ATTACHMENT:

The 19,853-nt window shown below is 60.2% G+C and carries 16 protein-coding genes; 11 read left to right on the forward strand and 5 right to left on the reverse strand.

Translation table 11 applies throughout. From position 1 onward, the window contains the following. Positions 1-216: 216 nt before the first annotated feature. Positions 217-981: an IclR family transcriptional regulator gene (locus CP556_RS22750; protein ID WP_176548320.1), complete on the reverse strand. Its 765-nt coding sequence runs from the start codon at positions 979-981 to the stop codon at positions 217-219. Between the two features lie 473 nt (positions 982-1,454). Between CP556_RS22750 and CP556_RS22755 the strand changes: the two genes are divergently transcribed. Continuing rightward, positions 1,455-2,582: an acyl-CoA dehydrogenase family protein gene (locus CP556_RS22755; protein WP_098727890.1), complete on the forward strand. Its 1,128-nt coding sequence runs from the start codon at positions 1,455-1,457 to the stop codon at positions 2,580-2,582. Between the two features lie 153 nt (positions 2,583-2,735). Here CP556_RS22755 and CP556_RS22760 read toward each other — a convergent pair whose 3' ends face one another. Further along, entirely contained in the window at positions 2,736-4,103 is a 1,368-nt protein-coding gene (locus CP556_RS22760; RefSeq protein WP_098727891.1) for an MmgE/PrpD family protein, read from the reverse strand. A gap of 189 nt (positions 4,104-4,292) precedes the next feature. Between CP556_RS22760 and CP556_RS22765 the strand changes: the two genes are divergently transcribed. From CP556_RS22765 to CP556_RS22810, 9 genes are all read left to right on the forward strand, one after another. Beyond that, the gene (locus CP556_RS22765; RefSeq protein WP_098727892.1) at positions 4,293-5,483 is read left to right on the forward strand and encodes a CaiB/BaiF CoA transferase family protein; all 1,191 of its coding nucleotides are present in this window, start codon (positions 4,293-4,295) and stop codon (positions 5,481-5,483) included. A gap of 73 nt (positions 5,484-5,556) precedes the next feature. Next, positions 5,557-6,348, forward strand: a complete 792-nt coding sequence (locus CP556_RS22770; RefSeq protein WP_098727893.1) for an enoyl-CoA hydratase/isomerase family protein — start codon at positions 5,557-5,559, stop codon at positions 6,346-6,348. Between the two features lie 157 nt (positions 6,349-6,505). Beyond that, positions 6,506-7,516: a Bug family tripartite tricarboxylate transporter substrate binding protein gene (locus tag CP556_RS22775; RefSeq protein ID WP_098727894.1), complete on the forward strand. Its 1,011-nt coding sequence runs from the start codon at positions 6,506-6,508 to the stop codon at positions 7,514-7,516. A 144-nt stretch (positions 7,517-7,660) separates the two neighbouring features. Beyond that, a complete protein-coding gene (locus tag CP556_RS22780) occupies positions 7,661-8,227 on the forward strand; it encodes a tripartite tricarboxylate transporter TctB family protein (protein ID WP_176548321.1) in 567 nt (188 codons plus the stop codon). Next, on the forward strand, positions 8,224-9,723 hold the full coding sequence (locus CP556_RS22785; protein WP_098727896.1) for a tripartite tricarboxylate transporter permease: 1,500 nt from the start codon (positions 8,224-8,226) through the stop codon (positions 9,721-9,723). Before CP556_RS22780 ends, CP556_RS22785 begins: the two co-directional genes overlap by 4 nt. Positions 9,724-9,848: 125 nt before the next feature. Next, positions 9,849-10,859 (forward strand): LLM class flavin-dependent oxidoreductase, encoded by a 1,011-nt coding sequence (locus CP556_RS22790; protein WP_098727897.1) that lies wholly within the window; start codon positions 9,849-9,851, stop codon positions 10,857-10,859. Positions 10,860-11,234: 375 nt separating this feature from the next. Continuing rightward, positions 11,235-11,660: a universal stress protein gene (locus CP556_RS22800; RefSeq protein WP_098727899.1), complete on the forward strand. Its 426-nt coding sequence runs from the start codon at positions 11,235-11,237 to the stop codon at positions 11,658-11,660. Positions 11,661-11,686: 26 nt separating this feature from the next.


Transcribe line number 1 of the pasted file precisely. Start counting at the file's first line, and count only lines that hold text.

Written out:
The 19,853-nt window shown below is 60.2% G+C and carries 16 protein-coding genes; 11 read left to right on the forward strand and 5 right to left on the reverse strand.